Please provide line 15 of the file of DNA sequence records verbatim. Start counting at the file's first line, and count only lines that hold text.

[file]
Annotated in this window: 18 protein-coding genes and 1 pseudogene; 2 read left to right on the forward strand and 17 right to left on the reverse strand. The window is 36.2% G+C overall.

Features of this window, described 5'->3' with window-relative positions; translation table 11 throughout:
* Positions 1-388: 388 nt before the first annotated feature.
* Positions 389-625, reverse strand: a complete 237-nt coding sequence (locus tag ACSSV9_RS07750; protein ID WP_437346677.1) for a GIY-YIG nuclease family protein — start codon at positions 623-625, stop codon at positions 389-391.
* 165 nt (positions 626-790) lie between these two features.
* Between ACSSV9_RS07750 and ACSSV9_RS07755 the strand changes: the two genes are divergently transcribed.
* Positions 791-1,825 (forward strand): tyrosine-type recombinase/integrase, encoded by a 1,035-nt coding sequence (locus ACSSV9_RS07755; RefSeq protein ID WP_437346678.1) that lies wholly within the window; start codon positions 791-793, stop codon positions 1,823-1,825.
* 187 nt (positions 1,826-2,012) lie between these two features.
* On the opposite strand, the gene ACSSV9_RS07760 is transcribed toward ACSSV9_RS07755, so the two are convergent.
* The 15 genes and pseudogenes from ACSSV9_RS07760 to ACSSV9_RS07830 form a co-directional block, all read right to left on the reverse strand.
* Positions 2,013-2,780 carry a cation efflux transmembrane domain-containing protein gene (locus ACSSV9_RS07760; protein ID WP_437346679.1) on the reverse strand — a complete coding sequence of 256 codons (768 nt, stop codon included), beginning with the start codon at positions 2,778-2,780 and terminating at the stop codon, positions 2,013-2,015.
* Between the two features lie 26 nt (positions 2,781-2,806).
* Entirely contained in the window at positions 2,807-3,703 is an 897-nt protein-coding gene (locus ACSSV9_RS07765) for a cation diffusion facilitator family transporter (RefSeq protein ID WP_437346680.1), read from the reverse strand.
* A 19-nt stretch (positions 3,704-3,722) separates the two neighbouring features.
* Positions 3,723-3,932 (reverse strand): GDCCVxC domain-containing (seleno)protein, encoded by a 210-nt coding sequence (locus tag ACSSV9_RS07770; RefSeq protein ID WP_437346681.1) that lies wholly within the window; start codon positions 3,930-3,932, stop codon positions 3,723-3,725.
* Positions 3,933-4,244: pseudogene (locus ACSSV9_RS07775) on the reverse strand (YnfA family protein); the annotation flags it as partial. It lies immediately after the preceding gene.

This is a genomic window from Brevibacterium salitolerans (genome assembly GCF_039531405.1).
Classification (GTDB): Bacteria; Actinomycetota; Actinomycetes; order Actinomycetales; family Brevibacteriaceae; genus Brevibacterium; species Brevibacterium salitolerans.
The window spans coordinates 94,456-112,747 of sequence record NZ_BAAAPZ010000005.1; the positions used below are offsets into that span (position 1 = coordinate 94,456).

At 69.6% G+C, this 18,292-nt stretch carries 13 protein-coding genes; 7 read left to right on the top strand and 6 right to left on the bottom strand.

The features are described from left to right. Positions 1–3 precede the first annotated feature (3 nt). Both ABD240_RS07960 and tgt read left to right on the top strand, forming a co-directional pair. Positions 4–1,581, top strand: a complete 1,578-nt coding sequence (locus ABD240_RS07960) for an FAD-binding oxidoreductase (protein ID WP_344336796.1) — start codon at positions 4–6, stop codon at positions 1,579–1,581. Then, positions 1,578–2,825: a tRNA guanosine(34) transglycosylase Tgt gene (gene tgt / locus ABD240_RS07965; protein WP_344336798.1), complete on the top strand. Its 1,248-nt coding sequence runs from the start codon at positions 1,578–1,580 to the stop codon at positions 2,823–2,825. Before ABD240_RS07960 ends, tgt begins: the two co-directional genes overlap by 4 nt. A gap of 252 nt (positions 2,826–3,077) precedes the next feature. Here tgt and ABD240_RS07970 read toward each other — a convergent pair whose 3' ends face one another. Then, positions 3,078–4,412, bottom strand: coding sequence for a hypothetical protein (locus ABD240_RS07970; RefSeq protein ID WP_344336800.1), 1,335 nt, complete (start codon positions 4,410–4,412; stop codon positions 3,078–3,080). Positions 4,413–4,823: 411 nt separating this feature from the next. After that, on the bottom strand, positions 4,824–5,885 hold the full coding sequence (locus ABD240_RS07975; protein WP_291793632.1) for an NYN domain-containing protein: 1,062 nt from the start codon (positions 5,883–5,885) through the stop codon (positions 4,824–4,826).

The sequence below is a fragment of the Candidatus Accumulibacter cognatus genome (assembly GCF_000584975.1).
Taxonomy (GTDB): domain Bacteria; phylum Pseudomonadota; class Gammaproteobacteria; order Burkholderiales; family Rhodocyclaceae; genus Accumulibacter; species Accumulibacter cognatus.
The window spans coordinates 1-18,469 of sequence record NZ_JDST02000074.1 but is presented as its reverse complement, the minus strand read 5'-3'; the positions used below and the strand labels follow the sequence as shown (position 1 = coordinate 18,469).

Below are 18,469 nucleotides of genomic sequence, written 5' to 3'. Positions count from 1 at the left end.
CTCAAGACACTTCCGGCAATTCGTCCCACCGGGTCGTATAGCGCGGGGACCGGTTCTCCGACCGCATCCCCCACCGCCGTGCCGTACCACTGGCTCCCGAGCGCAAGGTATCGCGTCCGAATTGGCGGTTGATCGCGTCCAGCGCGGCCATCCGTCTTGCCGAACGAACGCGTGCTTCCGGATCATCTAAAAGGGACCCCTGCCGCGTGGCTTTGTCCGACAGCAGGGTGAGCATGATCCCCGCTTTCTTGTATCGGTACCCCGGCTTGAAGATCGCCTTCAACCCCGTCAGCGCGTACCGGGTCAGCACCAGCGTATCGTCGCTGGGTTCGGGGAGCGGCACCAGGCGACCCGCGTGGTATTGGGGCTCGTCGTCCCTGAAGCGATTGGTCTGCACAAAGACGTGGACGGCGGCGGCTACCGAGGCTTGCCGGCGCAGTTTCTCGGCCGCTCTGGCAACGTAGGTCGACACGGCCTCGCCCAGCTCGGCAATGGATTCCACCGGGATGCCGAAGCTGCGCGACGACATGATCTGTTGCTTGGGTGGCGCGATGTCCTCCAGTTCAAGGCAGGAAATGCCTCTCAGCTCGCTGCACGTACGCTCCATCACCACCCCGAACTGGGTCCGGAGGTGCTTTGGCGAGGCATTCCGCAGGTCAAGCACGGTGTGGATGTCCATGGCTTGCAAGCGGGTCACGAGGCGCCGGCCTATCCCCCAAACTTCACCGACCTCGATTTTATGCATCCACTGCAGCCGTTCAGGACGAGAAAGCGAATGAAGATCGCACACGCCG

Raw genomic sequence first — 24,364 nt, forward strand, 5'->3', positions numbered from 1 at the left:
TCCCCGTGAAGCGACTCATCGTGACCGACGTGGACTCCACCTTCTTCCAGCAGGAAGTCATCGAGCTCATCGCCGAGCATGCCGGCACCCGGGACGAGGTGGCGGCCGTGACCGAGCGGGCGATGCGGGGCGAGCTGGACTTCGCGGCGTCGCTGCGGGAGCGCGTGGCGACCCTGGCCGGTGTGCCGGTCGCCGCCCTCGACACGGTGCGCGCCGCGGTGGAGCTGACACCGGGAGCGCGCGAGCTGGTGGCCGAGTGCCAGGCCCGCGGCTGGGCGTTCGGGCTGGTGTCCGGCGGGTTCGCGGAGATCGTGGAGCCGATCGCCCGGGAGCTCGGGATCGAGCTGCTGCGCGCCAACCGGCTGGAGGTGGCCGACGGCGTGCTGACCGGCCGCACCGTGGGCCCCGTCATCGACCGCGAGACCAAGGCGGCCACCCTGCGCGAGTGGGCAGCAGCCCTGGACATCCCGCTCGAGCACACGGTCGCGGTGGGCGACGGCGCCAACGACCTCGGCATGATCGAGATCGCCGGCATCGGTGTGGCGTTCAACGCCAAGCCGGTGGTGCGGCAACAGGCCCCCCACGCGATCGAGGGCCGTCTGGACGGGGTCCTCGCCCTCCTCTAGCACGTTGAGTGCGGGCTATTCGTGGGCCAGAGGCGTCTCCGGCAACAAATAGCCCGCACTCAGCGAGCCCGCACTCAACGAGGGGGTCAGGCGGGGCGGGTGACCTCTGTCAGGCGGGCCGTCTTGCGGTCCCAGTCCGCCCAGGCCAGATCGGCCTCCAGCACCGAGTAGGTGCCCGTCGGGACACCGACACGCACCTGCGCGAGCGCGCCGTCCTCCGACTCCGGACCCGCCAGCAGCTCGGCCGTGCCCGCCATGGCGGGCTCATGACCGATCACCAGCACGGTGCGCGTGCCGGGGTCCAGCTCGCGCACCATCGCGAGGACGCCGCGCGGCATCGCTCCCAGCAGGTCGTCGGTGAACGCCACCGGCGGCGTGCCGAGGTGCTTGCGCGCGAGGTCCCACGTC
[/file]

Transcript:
* Positions 3,723-3,932 (reverse strand): GDCCVxC domain-containing (seleno)protein, encoded by a 210-nt coding sequence (locus tag ACSSV9_RS07770; RefSeq protein ID WP_437346681.1) that lies wholly within the window; start codon positions 3,930-3,932, stop codon positions 3,723-3,725.